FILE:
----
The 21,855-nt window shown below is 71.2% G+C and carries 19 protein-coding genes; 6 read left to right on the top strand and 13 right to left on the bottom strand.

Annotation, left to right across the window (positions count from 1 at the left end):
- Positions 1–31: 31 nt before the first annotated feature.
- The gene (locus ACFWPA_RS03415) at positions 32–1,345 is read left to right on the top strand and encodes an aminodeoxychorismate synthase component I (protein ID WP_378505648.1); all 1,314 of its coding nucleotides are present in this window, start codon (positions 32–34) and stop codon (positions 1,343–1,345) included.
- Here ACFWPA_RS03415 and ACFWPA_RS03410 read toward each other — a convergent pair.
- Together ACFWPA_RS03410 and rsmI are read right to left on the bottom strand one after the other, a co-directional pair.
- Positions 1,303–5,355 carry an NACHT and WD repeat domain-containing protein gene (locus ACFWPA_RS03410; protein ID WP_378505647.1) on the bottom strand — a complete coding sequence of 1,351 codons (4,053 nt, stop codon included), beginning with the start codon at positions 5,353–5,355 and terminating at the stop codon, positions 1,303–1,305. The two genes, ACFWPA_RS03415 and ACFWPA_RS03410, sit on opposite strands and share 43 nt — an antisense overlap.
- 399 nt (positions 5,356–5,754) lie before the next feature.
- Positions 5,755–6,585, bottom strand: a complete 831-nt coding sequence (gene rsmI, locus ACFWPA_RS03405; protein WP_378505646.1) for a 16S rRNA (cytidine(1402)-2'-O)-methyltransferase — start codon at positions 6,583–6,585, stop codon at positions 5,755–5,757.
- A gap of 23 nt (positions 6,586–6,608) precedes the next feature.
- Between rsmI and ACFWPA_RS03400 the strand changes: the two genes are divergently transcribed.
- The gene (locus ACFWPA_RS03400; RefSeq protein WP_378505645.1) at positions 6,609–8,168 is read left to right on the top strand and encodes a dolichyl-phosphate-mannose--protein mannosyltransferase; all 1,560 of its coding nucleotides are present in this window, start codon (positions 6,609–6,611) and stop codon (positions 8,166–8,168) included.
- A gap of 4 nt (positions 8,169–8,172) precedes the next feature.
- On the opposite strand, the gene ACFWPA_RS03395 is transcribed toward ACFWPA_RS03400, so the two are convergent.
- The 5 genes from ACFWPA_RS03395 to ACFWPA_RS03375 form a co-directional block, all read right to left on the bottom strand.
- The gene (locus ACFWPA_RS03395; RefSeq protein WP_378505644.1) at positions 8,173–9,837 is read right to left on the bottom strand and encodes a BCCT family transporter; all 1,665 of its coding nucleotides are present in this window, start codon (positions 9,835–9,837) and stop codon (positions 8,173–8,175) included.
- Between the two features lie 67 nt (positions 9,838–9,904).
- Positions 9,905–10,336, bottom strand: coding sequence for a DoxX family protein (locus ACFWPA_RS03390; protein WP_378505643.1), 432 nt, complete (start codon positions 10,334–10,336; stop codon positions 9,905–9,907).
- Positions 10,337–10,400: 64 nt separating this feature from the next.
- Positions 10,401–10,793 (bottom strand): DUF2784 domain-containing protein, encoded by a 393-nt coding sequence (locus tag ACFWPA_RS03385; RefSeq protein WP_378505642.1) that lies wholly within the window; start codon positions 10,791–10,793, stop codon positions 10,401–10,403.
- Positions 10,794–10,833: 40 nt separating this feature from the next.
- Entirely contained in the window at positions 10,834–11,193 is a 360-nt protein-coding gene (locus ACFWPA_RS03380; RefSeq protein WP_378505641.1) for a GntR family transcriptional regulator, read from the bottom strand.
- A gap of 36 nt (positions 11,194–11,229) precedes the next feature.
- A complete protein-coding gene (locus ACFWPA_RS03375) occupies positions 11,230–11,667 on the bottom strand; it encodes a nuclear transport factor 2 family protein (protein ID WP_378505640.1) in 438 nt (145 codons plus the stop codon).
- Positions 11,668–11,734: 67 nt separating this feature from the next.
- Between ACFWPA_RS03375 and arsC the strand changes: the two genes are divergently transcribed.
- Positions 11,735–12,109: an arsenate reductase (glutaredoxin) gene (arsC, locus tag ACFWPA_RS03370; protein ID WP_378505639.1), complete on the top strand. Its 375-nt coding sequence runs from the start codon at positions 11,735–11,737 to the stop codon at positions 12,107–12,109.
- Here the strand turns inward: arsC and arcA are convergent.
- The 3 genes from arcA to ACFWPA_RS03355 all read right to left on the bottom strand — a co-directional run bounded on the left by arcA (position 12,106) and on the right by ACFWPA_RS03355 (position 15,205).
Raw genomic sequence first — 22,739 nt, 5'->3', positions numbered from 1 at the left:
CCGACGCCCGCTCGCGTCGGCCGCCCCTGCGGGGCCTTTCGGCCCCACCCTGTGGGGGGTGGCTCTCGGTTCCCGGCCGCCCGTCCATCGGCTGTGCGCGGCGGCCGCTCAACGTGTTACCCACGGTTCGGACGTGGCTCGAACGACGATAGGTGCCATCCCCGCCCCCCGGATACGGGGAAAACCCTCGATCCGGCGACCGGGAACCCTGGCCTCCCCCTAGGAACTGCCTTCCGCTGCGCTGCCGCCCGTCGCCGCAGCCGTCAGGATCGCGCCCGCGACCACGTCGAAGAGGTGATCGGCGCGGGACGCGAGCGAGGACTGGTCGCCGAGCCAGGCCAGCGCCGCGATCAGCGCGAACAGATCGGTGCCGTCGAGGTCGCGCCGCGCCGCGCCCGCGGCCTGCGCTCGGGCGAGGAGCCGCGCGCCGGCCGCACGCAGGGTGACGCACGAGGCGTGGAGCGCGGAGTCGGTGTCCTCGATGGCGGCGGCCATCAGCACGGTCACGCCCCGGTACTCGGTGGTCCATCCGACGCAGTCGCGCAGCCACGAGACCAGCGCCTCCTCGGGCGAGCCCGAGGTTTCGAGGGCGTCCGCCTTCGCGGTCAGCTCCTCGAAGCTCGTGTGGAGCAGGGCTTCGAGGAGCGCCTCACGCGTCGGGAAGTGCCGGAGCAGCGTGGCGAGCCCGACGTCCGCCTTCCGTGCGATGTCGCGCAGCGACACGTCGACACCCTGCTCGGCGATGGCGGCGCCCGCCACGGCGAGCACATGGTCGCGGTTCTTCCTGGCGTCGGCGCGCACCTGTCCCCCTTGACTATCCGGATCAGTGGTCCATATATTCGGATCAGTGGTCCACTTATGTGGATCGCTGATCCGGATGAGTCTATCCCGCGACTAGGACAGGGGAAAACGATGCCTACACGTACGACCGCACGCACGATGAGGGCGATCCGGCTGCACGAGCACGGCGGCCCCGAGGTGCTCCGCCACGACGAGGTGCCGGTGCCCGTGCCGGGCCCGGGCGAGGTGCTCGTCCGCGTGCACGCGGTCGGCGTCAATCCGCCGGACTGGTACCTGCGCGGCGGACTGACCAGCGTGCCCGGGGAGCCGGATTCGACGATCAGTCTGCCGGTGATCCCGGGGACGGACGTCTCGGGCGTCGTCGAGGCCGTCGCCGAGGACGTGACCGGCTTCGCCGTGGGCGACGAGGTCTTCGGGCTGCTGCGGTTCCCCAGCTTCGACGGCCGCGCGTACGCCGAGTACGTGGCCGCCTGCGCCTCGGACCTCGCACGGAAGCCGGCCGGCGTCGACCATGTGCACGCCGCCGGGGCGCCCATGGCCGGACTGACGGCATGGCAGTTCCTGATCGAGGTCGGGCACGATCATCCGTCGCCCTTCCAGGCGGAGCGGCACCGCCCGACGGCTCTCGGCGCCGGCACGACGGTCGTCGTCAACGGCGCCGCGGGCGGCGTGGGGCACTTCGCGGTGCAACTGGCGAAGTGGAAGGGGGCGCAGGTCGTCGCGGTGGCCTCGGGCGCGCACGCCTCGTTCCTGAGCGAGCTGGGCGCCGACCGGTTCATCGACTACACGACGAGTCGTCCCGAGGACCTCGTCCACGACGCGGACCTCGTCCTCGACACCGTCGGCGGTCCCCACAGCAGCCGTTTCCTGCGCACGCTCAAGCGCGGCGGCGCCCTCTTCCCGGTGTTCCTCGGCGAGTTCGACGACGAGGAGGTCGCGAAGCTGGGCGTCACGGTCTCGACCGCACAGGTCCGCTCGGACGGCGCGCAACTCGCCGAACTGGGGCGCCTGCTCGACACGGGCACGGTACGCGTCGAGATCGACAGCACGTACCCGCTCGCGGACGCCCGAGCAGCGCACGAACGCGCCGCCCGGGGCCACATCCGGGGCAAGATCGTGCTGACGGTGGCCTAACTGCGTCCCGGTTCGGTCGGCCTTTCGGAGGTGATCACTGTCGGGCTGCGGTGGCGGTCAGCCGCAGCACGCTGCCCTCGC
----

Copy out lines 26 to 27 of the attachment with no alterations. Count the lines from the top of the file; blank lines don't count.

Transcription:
- Between ACFWPA_RS03375 and arsC the strand changes: the two genes are divergently transcribed.
- Positions 11,735–12,109: an arsenate reductase (glutaredoxin) gene (arsC, locus tag ACFWPA_RS03370; protein ID WP_378505639.1), complete on the top strand. Its 375-nt coding sequence runs from the start codon at positions 11,735–11,737 to the stop codon at positions 12,107–12,109.